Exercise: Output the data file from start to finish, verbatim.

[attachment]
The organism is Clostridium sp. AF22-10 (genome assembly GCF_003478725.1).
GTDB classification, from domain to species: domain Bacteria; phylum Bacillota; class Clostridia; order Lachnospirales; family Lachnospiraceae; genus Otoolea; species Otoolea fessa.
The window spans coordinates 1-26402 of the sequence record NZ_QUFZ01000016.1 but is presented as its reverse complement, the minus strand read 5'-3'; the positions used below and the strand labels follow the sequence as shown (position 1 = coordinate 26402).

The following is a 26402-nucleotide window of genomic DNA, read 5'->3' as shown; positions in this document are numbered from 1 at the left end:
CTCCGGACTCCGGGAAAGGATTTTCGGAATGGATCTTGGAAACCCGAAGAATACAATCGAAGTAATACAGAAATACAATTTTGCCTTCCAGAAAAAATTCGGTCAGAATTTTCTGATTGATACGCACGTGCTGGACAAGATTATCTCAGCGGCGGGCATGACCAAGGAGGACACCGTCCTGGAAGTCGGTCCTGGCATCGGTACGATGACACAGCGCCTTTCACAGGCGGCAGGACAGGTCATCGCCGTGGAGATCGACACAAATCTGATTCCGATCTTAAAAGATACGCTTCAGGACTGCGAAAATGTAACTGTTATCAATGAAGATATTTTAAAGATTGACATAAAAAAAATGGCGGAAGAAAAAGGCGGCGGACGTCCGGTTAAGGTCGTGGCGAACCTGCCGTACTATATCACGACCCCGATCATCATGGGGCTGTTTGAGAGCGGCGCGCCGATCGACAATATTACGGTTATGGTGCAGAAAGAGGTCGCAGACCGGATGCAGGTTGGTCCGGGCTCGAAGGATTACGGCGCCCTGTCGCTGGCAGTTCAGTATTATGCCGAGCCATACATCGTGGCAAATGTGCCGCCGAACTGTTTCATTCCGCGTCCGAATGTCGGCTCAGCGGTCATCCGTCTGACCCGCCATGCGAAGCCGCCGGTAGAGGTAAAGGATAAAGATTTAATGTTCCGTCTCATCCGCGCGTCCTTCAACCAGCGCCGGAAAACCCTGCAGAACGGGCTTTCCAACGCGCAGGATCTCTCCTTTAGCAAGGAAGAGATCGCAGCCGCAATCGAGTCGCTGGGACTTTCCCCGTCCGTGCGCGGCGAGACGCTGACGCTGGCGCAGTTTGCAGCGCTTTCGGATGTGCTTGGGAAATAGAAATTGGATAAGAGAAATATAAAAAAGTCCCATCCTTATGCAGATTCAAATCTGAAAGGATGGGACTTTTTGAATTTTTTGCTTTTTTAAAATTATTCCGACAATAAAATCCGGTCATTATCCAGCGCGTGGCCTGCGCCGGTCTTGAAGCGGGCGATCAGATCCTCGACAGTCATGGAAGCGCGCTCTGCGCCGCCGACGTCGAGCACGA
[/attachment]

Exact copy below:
The organism is Clostridium sp. AF22-10 (genome assembly GCF_003478725.1).
GTDB classification, from domain to species: domain Bacteria; phylum Bacillota; class Clostridia; order Lachnospirales; family Lachnospiraceae; genus Otoolea; species Otoolea fessa.
The window spans coordinates 1-26402 of the sequence record NZ_QUFZ01000016.1 but is presented as its reverse complement, the minus strand read 5'-3'; the positions used below and the strand labels follow the sequence as shown (position 1 = coordinate 26402).

The following is a 26402-nucleotide window of genomic DNA, read 5'->3' as shown; positions in this document are numbered from 1 at the left end:
CTCCGGACTCCGGGAAAGGATTTTCGGAATGGATCTTGGAAACCCGAAGAATACAATCGAAGTAATACAGAAATACAATTTTGCCTTCCAGAAAAAATTCGGTCAGAATTTTCTGATTGATACGCACGTGCTGGACAAGATTATCTCAGCGGCGGGCATGACCAAGGAGGACACCGTCCTGGAAGTCGGTCCTGGCATCGGTACGATGACACAGCGCCTTTCACAGGCGGCAGGACAGGTCATCGCCGTGGAGATCGACACAAATCTGATTCCGATCTTAAAAGATACGCTTCAGGACTGCGAAAATGTAACTGTTATCAATGAAGATATTTTAAAGATTGACATAAAAAAAATGGCGGAAGAAAAAGGCGGCGGACGTCCGGTTAAGGTCGTGGCGAACCTGCCGTACTATATCACGACCCCGATCATCATGGGGCTGTTTGAGAGCGGCGCGCCGATCGACAATATTACGGTTATGGTGCAGAAAGAGGTCGCAGACCGGATGCAGGTTGGTCCGGGCTCGAAGGATTACGGCGCCCTGTCGCTGGCAGTTCAGTATTATGCCGAGCCATACATCGTGGCAAATGTGCCGCCGAACTGTTTCATTCCGCGTCCGAATGTCGGCTCAGCGGTCATCCGTCTGACCCGCCATGCGAAGCCGCCGGTAGAGGTAAAGGATAAAGATTTAATGTTCCGTCTCATCCGCGCGTCCTTCAACCAGCGCCGGAAAACCCTGCAGAACGGGCTTTCCAACGCGCAGGATCTCTCCTTTAGCAAGGAAGAGATCGCAGCCGCAATCGAGTCGCTGGGACTTTCCCCGTCCGTGCGCGGCGAGACGCTGACGCTGGCGCAGTTTGCAGCGCTTTCGGATGTGCTTGGGAAATAGAAATTGGATAAGAGAAATATAAAAAAGTCCCATCCTTATGCAGATTCAAATCTGAAAGGATGGGACTTTTTGAATTTTTTGCTTTTTTAAAATTATTCCGACAATAAAATCCGGTCATTATCCAGCGCGTGGCCTGCGCCGGTCTTGAAGCGGGCGATCAGATCCTCGACAGTCATGGAAGCGCGCTCTGCGCCGCCGACGTCGAGCACGA